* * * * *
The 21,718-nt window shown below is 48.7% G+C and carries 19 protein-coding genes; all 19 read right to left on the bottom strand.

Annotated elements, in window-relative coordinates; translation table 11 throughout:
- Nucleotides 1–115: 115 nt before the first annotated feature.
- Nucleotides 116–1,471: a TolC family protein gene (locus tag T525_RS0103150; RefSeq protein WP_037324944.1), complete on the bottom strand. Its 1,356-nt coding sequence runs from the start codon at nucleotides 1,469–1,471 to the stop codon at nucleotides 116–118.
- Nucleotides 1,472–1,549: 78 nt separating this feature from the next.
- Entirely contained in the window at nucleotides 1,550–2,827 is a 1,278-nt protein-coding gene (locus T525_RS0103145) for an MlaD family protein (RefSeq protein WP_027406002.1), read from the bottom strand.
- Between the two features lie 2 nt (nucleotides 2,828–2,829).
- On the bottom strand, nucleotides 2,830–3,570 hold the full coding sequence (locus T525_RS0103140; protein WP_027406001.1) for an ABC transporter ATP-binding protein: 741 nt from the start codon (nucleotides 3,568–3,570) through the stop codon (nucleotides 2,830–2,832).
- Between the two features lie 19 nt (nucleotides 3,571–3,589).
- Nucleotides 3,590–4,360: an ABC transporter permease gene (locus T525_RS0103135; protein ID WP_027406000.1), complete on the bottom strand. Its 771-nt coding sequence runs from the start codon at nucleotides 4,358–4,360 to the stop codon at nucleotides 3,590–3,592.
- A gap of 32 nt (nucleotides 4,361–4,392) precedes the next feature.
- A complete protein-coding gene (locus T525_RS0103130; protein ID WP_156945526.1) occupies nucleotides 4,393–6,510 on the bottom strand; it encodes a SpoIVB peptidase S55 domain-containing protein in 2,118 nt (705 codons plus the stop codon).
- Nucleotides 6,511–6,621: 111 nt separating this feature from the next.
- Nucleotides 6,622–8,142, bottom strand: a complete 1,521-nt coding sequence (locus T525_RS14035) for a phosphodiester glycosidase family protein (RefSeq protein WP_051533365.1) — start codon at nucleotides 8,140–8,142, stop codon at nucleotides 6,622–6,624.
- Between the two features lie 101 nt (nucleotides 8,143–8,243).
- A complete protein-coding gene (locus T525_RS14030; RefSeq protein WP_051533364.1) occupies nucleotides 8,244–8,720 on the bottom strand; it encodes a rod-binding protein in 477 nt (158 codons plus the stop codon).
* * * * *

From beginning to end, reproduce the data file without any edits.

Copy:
The 21,718-nt window shown below is 48.7% G+C and carries 19 protein-coding genes; all 19 read right to left on the bottom strand.

Annotated elements, in window-relative coordinates; translation table 11 throughout:
- Nucleotides 1–115: 115 nt before the first annotated feature.
- Nucleotides 116–1,471: a TolC family protein gene (locus tag T525_RS0103150; RefSeq protein WP_037324944.1), complete on the bottom strand. Its 1,356-nt coding sequence runs from the start codon at nucleotides 1,469–1,471 to the stop codon at nucleotides 116–118.
- Nucleotides 1,472–1,549: 78 nt separating this feature from the next.
- Entirely contained in the window at nucleotides 1,550–2,827 is a 1,278-nt protein-coding gene (locus T525_RS0103145) for an MlaD family protein (RefSeq protein WP_027406002.1), read from the bottom strand.
- Between the two features lie 2 nt (nucleotides 2,828–2,829).
- On the bottom strand, nucleotides 2,830–3,570 hold the full coding sequence (locus T525_RS0103140; protein WP_027406001.1) for an ABC transporter ATP-binding protein: 741 nt from the start codon (nucleotides 3,568–3,570) through the stop codon (nucleotides 2,830–2,832).
- Between the two features lie 19 nt (nucleotides 3,571–3,589).
- Nucleotides 3,590–4,360: an ABC transporter permease gene (locus T525_RS0103135; protein ID WP_027406000.1), complete on the bottom strand. Its 771-nt coding sequence runs from the start codon at nucleotides 4,358–4,360 to the stop codon at nucleotides 3,590–3,592.
- A gap of 32 nt (nucleotides 4,361–4,392) precedes the next feature.
- A complete protein-coding gene (locus T525_RS0103130; protein ID WP_156945526.1) occupies nucleotides 4,393–6,510 on the bottom strand; it encodes a SpoIVB peptidase S55 domain-containing protein in 2,118 nt (705 codons plus the stop codon).
- Nucleotides 6,511–6,621: 111 nt separating this feature from the next.
- Nucleotides 6,622–8,142, bottom strand: a complete 1,521-nt coding sequence (locus T525_RS14035) for a phosphodiester glycosidase family protein (RefSeq protein WP_051533365.1) — start codon at nucleotides 8,140–8,142, stop codon at nucleotides 6,622–6,624.
- Between the two features lie 101 nt (nucleotides 8,143–8,243).
- A complete protein-coding gene (locus T525_RS14030; RefSeq protein WP_051533364.1) occupies nucleotides 8,244–8,720 on the bottom strand; it encodes a rod-binding protein in 477 nt (158 codons plus the stop codon).